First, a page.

Choosing a Hitch
Hitches ain’t Hitches….Choosing a hitch
When choosing an off-road hitch, there are many variables to consider. What angles will I encounter?, what towing capacity does your tow hitch have?, is your tow hitch certified with Australian ADR’s?, type of connecting mechanisms?, is your hitch easy to use?, is your hitch simple or fiddly?, Can I put a handbrake on it? What are your needs?
Well let me start with a couple of the things I think are an absolute must have with any off-road hitch.
Hitch Must Haves
- ADR approval
Your hitch must have an ADR Australian design rule stamp of approval. If you buy a trailer hitch without one in my opinion you have rocks in your head. Let me ask you a question. Would you drive a car without Australian standards approval? Same thing…you are towing a lethal weapon that if it comes off or breaks can do some serious damage. Download the ADR rules
- Hitch Connecting methods
I suggest using the old KISS (Keep It Simple Silly) method when it comes to hitches. Simply the greatest complaint of hitches Overall is its hard to connect..!!!! We all know our intention is to do some off-roading. Be aware of small tolerances and fiddly parts that have a potential to jam or create difficulties when coated with mud or bull-dust. Small parts also damage much easier. Do you ever remember rolling your camper or your old box trailer forward to hitch it up to the tow ball and it kind of got the better of you, was heavier than you thought and slammed into the bumper, number plate or tow ball. What if it slammed into your new off-road hitch? is there anything that could easily get damaged? How are you going to connect up now? Worth thinking about, it’s happened to all of us. Keep it simple and robust with large parts supported by quality bushing. Making sense?
Look for an offroad hitch that Ideally has 2 safely methods securing the connecting pin in place. A lot of hitches just use a lynch pin holding in the connecting pin. I don’t believe this is enough, there really needs to be some sort of backup safety device for securing the connecting pin in place and ensuring everyone’s safety.
- Easy to use
Easy to use is probably next for me after safety. If you have ever disconnected your hitch in a sandy or muddy situation, so you can get yourself unbogged, you will realise the need for it to be easy to reconnect. Some offroad hitches available give absolutely no room for error of any amount in misalignment while connecting, in fact most of them. Best get a trailer hitch that has an aligning tool on the body that helps guide all the holes into alignment.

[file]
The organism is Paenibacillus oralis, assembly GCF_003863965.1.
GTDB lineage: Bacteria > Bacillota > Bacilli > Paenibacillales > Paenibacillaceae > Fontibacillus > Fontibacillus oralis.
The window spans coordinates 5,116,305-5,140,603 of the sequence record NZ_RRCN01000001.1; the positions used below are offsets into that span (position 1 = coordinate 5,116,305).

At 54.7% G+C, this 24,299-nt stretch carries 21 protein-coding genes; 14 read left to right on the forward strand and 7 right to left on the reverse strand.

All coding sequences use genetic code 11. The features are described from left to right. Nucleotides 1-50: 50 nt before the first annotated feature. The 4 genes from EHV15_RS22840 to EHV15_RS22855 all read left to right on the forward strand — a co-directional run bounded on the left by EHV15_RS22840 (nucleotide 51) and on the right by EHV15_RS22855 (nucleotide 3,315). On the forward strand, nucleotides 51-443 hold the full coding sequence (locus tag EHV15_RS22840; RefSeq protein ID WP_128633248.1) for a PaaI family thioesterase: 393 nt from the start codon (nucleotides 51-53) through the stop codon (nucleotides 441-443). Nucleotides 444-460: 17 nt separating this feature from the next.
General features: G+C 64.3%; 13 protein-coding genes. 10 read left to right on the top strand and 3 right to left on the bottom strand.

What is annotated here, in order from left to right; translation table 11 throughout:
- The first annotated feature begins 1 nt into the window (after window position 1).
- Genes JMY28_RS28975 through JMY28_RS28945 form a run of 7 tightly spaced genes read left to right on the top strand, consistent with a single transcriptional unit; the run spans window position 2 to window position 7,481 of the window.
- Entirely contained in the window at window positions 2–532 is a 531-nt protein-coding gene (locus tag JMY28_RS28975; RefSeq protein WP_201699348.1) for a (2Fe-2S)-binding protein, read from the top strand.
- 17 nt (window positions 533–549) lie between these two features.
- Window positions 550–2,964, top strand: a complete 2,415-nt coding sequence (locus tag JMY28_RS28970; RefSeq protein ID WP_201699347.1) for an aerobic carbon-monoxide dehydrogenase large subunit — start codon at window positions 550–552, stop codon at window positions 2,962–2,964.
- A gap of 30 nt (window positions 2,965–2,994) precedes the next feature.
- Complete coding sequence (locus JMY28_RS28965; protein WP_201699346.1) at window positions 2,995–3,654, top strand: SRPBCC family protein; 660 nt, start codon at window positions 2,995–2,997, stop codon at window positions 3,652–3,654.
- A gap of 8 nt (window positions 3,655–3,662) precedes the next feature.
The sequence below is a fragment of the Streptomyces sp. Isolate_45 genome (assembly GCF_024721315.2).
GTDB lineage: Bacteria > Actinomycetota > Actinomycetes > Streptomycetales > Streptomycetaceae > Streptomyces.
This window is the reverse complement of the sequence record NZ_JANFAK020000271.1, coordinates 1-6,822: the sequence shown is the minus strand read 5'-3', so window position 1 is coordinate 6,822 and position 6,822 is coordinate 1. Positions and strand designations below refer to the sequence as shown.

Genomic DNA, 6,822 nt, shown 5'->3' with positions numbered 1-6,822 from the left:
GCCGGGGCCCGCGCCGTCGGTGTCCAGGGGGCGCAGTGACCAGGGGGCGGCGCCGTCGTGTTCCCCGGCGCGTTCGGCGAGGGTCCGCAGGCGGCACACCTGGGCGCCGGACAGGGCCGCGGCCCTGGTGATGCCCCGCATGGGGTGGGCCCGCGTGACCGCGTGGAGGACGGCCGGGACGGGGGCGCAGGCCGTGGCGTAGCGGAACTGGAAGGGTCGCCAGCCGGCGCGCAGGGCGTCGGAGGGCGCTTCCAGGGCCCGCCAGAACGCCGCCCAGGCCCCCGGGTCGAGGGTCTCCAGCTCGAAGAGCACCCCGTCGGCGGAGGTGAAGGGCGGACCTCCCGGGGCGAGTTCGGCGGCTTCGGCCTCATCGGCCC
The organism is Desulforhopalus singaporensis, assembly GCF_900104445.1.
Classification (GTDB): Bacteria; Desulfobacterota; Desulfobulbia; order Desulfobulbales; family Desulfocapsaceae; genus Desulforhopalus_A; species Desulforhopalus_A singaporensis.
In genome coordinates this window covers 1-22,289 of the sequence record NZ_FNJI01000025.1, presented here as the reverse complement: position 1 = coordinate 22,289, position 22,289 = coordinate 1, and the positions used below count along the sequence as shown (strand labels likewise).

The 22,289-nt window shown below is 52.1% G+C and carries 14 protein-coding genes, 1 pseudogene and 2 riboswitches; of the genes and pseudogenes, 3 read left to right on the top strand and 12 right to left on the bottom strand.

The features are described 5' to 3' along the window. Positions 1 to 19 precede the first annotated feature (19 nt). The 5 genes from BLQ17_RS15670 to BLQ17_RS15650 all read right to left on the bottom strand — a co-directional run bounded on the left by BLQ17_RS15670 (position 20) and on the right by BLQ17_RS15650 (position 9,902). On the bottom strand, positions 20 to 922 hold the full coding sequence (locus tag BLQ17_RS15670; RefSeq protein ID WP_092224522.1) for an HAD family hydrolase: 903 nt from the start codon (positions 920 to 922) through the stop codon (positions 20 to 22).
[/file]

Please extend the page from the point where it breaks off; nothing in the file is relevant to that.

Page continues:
What to Avoid
- No Bushing
Stay away from tow hitches that don’t have some type of nylon or urethane bushing (not another metal) in all major joints (especially the main rotational body on the trailer side) as these tow hitches may seem nice and firm now but a few thousand kilometres of off-road and you will need a set of earmuffs so you don’t go crazy. Grease in these joints only lasts a few seconds on corrugations and it all gets pumped out. If you buy one without bushing you “WILL” experience rattling and clanking.
- Fiddly Bits
Avoid tow hitches that have small fiddly parts and too many moving bits. KISS (Keep It Simple Silly). The more functions your tow hitch has, other than being a simple hitching devise the less reliable it will be. Complicated off-road hitches cost more, complicate hitching up, have potential for problems and easy damage, loosing bits and do they do the job better? do some homework and make up your own mind.
- Angle restrictions
Be careful of buying an off-road hitch that doesn’t have enough off-road angle ability. There are a couple tow hitches out there that just don’t have enough ability of road. To start with the standard tow ball hitch. If you are going to do any outback adventure chuck out the tow ball and get a proper off-road hitch. A couple others have limited off-road ability as I have experienced. During a trip in the Bungle Bungles I crossed a simple small washout that most anyone on a trip would encounter and I bent the connecting pin so badly it jammed and I couldn’t get it out of the hitch. I suggest making sure the off-road hitch you choose gets to at lease 45 degrees minimum and don’t be to adamant of getting over 70 degrees you most likely will never use it.
- Difficult Pin location
The last one is I recommend an off-road hitch that has the connecting pin load from the side not the top, as hitches that have connecting pins that load from the top have a handle sticking up that can limit off-road angles, prevent easy hitch up due to overhanging ute trays and spare wheels being in the way, they will also fowl with barn doors and tail-gates. Just one misjudgement with one of these hitches will cost you way more in repairs to your car, than the cost of the correct off-road hitch.
The OzHitch is designed to overcome all these above problems, so try one and see how much you love it.
N.B. Whatever you do and whichever off-road hitch you choose, please only use brand name hitches by the original manufacturers. Some poly block couplings amongst others are being copied and are NOT as good in quality. Original manufacturers have a whole lot of experience and time invested in giving you a better safer product. The copies may be cheap to buy but what is the real cost if it breaks and leaves you stranded or even hurts someone. I can assure you from being in the industry for 25+ years and having seen a whole lot of broken ones.
Stick to these simple rules and you will have a great off-road hitch experience.